Cech ready to quit champions

first_imgPetr Cech is prepared to leave Chelsea after 11 years for a Premier League rival this summer, according to his agent. After a decade as number one, Cech, who is 33 on Wednesday, has found himself second choice behind Thibaut Courtois this season. Arsenal, Liverpool and Manchester United are among the clubs – along with Paris St Germain and Real Madrid – reportedly monitoring his situation after Cech hinted at his wish to move on this summer, despite still having a year to run on his contract. Press Associationcenter_img The Czech Republic goalkeeper’s agent Viktor Kolar told the London Evening Standard: “Arsenal, United or PSG are all top clubs and Petr would like to join one of them – definitely. “Petr expects that (owner) Roman Abramovich, not Mourinho, will decide about his future, based on their mutual agreement from last year.” Cech signed from Rennes in 2004 before playing a major role in winning every major club trophy. Chelsea manager Jose Mourinho expressed a reluctance for Cech to move to rivals and also said it would take “big” money to prise Cech away from Stamford Bridge. But Chelsea are understood to be prepared to take the player’s wishes into consideration on deciding whether or not he can leave and his next destination. last_img read more

Extra Innings: Harrell hire brings USC fans hope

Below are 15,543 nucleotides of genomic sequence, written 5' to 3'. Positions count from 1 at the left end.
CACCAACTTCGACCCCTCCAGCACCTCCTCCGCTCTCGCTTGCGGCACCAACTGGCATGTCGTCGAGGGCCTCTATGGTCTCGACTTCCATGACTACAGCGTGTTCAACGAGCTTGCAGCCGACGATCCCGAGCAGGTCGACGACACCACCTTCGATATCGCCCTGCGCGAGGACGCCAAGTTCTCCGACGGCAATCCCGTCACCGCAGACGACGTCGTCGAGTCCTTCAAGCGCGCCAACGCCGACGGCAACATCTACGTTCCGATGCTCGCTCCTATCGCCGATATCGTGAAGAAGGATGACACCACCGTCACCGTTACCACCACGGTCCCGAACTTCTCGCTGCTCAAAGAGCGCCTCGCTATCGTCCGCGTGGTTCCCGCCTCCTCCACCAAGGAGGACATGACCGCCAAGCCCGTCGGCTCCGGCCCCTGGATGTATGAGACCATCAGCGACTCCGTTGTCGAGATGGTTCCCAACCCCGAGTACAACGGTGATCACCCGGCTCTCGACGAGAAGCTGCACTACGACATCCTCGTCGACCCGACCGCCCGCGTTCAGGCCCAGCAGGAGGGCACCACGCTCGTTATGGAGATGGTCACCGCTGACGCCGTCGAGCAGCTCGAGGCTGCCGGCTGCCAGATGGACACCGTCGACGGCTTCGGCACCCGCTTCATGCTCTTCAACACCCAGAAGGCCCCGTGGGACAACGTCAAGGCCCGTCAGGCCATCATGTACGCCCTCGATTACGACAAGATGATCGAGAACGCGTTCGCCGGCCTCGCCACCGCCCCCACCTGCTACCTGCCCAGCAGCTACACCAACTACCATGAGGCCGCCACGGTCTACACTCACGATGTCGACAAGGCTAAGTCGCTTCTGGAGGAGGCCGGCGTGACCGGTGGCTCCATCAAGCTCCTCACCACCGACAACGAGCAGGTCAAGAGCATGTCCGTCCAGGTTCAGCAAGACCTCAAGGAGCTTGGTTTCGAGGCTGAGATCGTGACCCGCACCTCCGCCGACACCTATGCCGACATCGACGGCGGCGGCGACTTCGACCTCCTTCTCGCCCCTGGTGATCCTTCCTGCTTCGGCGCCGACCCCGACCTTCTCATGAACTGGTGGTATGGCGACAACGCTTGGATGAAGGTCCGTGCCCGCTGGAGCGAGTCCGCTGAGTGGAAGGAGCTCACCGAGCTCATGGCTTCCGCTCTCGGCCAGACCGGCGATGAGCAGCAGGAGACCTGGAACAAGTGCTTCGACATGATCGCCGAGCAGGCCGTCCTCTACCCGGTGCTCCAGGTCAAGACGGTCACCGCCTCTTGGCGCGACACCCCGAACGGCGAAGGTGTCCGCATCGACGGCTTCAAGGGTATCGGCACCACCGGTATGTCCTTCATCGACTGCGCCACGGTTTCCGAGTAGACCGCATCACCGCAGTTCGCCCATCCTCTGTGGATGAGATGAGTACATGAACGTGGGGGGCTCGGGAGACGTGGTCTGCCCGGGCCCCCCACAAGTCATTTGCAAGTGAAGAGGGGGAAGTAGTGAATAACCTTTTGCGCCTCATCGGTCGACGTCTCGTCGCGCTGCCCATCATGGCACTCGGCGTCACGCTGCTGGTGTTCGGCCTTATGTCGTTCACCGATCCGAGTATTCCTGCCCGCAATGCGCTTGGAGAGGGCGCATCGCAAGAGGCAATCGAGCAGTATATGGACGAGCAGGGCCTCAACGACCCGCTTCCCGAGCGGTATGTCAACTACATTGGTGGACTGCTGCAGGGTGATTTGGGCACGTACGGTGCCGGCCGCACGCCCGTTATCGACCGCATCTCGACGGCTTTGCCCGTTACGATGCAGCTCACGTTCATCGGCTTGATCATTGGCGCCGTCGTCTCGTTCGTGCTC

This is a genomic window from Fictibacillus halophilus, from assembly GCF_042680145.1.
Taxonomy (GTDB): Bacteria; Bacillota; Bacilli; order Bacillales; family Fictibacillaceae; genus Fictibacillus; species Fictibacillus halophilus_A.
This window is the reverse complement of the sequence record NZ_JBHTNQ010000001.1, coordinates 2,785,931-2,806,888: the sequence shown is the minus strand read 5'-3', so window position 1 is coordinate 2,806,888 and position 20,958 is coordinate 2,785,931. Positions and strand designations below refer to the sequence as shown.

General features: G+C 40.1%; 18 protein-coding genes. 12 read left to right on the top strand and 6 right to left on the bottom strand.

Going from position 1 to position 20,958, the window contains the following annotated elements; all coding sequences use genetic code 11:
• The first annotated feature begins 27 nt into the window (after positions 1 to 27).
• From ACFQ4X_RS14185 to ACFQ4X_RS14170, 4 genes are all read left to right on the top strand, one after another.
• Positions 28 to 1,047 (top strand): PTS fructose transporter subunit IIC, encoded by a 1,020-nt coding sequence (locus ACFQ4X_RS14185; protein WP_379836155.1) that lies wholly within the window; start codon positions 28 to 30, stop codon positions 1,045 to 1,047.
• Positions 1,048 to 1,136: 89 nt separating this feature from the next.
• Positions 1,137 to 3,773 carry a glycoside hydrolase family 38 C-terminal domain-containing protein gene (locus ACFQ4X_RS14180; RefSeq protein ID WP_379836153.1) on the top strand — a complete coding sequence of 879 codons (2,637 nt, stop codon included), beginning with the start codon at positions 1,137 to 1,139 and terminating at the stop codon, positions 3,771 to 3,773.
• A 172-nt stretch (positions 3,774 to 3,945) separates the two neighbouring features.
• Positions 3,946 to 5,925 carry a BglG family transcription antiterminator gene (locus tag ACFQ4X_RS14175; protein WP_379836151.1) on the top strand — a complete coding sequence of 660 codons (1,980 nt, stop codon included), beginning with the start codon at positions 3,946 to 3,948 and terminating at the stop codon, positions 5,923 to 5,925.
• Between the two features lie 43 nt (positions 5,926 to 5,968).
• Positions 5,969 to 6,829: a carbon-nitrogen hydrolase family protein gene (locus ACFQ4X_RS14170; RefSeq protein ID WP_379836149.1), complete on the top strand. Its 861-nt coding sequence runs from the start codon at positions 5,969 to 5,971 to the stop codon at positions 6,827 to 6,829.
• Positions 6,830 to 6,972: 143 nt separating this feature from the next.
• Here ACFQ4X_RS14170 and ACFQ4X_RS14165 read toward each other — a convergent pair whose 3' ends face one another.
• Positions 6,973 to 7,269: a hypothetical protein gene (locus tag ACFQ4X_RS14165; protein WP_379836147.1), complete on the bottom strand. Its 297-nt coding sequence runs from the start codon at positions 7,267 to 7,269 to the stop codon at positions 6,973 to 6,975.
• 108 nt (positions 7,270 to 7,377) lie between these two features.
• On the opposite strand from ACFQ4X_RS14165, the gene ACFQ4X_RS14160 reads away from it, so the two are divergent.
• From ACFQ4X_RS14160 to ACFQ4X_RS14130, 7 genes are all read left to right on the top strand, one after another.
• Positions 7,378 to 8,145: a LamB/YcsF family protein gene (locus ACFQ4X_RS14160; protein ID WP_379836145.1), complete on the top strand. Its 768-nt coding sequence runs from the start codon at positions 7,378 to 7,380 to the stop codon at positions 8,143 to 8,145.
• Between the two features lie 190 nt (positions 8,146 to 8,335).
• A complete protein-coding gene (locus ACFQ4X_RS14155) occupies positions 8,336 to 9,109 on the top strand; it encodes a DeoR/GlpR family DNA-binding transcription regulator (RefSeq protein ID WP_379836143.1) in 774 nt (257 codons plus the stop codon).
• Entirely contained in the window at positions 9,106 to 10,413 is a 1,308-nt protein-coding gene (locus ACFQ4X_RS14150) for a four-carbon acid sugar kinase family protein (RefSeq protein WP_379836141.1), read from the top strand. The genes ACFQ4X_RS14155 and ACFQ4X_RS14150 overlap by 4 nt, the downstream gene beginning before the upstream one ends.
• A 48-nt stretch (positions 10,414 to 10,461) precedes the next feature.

first_imgDaniels is surrounded by a wealth of receivers in rising sophomore Amon-Ra St. Brown, senior Michael Pittman and redshirt junior Tyler Vaughns. I have no doubt that given the right guidance from a coach who has air-raid offense down to a science and the ability to develop quarterbacks, Daniels and his teammates will thrive in 2019. Finally, Trojan football has someone in charge of their offense. Finally, USC Athletics has made a choice that fans will back. Finally, the future of USC football has a glimmer of hope. I have no doubts that implementing an air-raid offense is the right choice for the Trojans going into the 2019 season. This is why I — like most fans and alumni — was so excited about the Kingsbury hire. Malepeai is a gritty, goal-line type of back. He found that niche last season, after pounding in touchdowns from a couple yards out and converting on third and short. It’s unlikely that he will be a consistent first-down player. Last season, he filled a necessary spot for the Trojans, and he did a great job at it. But at the same time, that doesn’t mean he can step up and fill the first string spot in 2019. I don’t doubt that Pendergast will find a core of young talent in rising sophomores cornerback Olaijah Griffin, lineman Jay Tufele and safety Talanoa Hufanga to lead the defense in August. But even if he doesn’t, and the defense becomes a major flaw in USC’s playbook, an air-raid offense is the perfect remedy. Having the ability to get the ball down the field and into the end zone fast could prove to be invaluable, and it would mitigate some of the growing pains the defense could experience this year. Harrell’s first season with the Mean Green in 2016 resulted in an abysmal 117th rank in total offense. Three years later, his offense finished at No. 20 in the nation for the same statistic. Carr is a different story — he is the preeminent candidate to fill the starting spot. He has a lot of potential and could prove to be a success for the Trojans this upcoming season. The main problem: He has to stay healthy. Carr has proven to be one of the more injury-prone players for USC, but an injury at a crucial point of the season could be devastating for the Trojans. For Trojan fans, there is finally some hope for the 2019 football season. First and foremost, the 2019 Trojans’ ground game is largely up in the air. The loss of former senior running back Aca’Cedric Ware significantly hurts the Trojans’ run game. Left on the back personnel are rising juniors Stephen Carr and Vavae Malepeai. Both are solid backs, but come with flaws. What’s most impressive is that Harrell managed to mount that statistic improvement while playing against “elite” teams like Incarnate Word and Liberty. That was obviously a joke. I recognize that his stats must be taken with a grain of salt, but a 97-place improvement has to turn some heads. Harrell was hired on Wednesday and will have to get to Los Angeles as soon as possible to start working with the Trojans. National Signing Day is Feb. 6, and spring practices start in March. As for USC’s passing game, it has weapons. Rising sophomore JT Daniels will be an all-star quarterback if he gets the proper coaching direction. That’s where Harrell comes in. The former NTU OC developed quarterback Mason Fine into Conference USA’s Offensive Player of the Year in 2017 and 2018. USC’s defense is another concern. Losing senior captains in linebackers Cam Smith, Porter Gustin, cornerback Ajene Harris and safety Marvell Tell III is not an easy blow to recover from. But if I had to choose one USC coach to put all my faith in, it would be defensive coordinator Clancy Pendergast. Finally. Former North Texas offensive coordinator Graham Harrell is certainly a welcome addition to the coaching staff. The best part about the hire is that it reconciles much of the pain from the loss of Kliff Kingsbury, who left USC for the Arizona Cardinals a month after he was hired. It’s important to acknowledge that Harrell is no Kingsbury; the former NTU coach has yet to prove himself in a Power Five conference. While he doesn’t have a long track record,  Harrell certainly brings a very intriguing resume to the table. Much like Kingsbury, Harrell has spent time working under the air-raid king and current Washington State head coach Mike Leach. Harrell’s experience with Leach led him to implement the pass-heavy offense at North Texas, and it worked like a charm. Sam Arslanian is a sophomore writing about sports. His column, “Extra Innings,” runs Fridays.last_img read more